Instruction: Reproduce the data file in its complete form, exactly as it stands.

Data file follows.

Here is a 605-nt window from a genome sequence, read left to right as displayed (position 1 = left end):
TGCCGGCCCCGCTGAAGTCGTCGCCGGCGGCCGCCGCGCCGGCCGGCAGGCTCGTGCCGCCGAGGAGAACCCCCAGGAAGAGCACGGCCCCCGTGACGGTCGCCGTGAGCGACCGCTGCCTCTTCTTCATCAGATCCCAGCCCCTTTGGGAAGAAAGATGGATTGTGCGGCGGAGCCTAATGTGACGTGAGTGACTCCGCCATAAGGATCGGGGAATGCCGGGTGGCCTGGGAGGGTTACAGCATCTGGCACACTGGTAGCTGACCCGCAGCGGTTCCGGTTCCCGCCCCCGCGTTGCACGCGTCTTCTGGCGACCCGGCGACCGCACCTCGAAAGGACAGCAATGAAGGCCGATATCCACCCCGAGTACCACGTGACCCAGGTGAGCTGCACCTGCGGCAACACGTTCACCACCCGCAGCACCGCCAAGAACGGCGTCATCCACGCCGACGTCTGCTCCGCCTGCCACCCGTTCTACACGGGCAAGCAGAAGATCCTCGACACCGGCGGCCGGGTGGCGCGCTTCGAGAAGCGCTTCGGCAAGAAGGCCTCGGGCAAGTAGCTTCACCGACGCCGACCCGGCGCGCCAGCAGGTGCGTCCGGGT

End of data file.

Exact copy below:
Here is a 605-nt window from a genome sequence, read left to right as displayed (position 1 = left end):
TGCCGGCCCCGCTGAAGTCGTCGCCGGCGGCCGCCGCGCCGGCCGGCAGGCTCGTGCCGCCGAGGAGAACCCCCAGGAAGAGCACGGCCCCCGTGACGGTCGCCGTGAGCGACCGCTGCCTCTTCTTCATCAGATCCCAGCCCCTTTGGGAAGAAAGATGGATTGTGCGGCGGAGCCTAATGTGACGTGAGTGACTCCGCCATAAGGATCGGGGAATGCCGGGTGGCCTGGGAGGGTTACAGCATCTGGCACACTGGTAGCTGACCCGCAGCGGTTCCGGTTCCCGCCCCCGCGTTGCACGCGTCTTCTGGCGACCCGGCGACCGCACCTCGAAAGGACAGCAATGAAGGCCGATATCCACCCCGAGTACCACGTGACCCAGGTGAGCTGCACCTGCGGCAACACGTTCACCACCCGCAGCACCGCCAAGAACGGCGTCATCCACGCCGACGTCTGCTCCGCCTGCCACCCGTTCTACACGGGCAAGCAGAAGATCCTCGACACCGGCGGCCGGGTGGCGCGCTTCGAGAAGCGCTTCGGCAAGAAGGCCTCGGGCAAGTAGCTTCACCGACGCCGACCCGGCGCGCCAGCAGGTGCGTCCGGGT